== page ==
Despite the mass acceptance of a high-protein, high-fat ketogenic diet in popular culture, we at Mindful Living promote a keto-modified diet. This keto-modified diet has a far lower fat consumption recommendation than those that many people follow (like in the picture below). Why is that? Why do we promote cutting fat consumption when it seems to work for so many people? Here is why making fat a large part of your diet can negatively impact your well-being.
My Keto Kitchen
The body metabolizes its food in a specific order. First carbohydrates, then proteins, and then finally, fats. If the energy consumed exceeds the energy required, the excess is stored for later use. Consistently consuming a large number of calories, especially from carbohydrates or fats, ensures that the storage does not get utilized. With a keto approach, you are trying to get the body to get into ketosis; the metabolization of fat, by cutting carbs which are the easiest and most convenient source of nutrition for the body and the brain. Having a high-fat, high-protein and low-carb diet during this process of losing weight does put your body into ketosis, but there is little weight loss as the CONSUMED fats are the ones being USED. This is artificial ketosis, where while the body is in ketosis, there is no BODY fat being burned.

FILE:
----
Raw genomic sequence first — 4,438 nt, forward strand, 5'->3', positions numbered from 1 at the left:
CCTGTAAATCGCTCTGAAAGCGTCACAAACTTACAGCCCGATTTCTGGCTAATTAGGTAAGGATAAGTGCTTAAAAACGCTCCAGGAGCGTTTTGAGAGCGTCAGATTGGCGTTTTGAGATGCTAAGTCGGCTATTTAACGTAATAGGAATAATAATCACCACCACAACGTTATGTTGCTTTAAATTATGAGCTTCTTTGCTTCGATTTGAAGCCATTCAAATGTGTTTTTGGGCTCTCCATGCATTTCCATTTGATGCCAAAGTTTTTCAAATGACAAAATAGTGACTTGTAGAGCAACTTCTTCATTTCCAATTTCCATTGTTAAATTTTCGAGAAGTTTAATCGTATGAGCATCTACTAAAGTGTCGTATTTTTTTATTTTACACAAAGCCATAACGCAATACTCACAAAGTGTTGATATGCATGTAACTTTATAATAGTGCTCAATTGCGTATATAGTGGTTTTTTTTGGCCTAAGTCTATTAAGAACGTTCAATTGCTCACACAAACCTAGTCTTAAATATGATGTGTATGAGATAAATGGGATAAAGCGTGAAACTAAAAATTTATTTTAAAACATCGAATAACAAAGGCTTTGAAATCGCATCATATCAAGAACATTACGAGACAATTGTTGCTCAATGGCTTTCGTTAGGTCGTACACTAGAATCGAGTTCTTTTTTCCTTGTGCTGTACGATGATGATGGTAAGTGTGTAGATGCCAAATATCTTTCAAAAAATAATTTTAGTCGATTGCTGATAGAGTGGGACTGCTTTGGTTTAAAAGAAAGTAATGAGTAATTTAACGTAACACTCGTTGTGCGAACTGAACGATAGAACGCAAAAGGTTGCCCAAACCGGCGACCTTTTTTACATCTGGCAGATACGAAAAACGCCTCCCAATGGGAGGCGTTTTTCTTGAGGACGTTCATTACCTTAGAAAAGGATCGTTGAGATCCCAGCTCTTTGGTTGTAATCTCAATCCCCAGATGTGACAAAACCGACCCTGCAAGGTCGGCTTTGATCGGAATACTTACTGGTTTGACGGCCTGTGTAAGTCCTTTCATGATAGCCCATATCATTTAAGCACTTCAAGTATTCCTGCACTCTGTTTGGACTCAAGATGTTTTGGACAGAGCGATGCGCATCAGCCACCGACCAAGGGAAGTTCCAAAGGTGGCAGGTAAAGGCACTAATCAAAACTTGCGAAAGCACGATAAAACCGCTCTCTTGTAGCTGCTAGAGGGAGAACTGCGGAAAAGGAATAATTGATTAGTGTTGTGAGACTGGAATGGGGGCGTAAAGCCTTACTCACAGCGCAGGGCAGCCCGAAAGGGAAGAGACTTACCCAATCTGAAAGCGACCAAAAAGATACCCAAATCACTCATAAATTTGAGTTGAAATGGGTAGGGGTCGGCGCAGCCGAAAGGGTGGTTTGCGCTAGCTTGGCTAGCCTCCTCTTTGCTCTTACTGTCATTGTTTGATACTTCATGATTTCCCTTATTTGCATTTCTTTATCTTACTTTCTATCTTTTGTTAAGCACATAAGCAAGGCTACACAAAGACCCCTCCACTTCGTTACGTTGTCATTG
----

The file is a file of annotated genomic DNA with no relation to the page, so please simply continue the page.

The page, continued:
The goal is to put the body in natural ketosis. Ketosis where the body fat is the fat being burned. This is what allows for weight loss. The body can get into natural ketosis by restricting fat consumed and tap into the reserved fat STORAGE. Weight loss resulting from this will be significant, if diligently followed, and much healthier.
When the central nervous system does not get its easiest source of energy, it finds an alternate one: the ketone bodies produced by the liver in fat breakdown. Natural ketosis has been proven to reduce blood serum triglyceride levels, reduction in total cholesterol levels and an increase in HDL (good cholesterol). This reduction is due to the fact that a key enzyme in cholesterol synthesis is activated by insulin. Restricting carbs decreases insulin levels, which in turn decreases cholesterol production. A decrease in total cholesterol levels improves overall health and health outcomes.
Shilpa, J., & Mohan, V. (2018). Ketogenic diets: Boon or bane?. The Indian journal of medical research, 148(3), 251–253. doi:10.4103/ijmr.IJMR_1666_18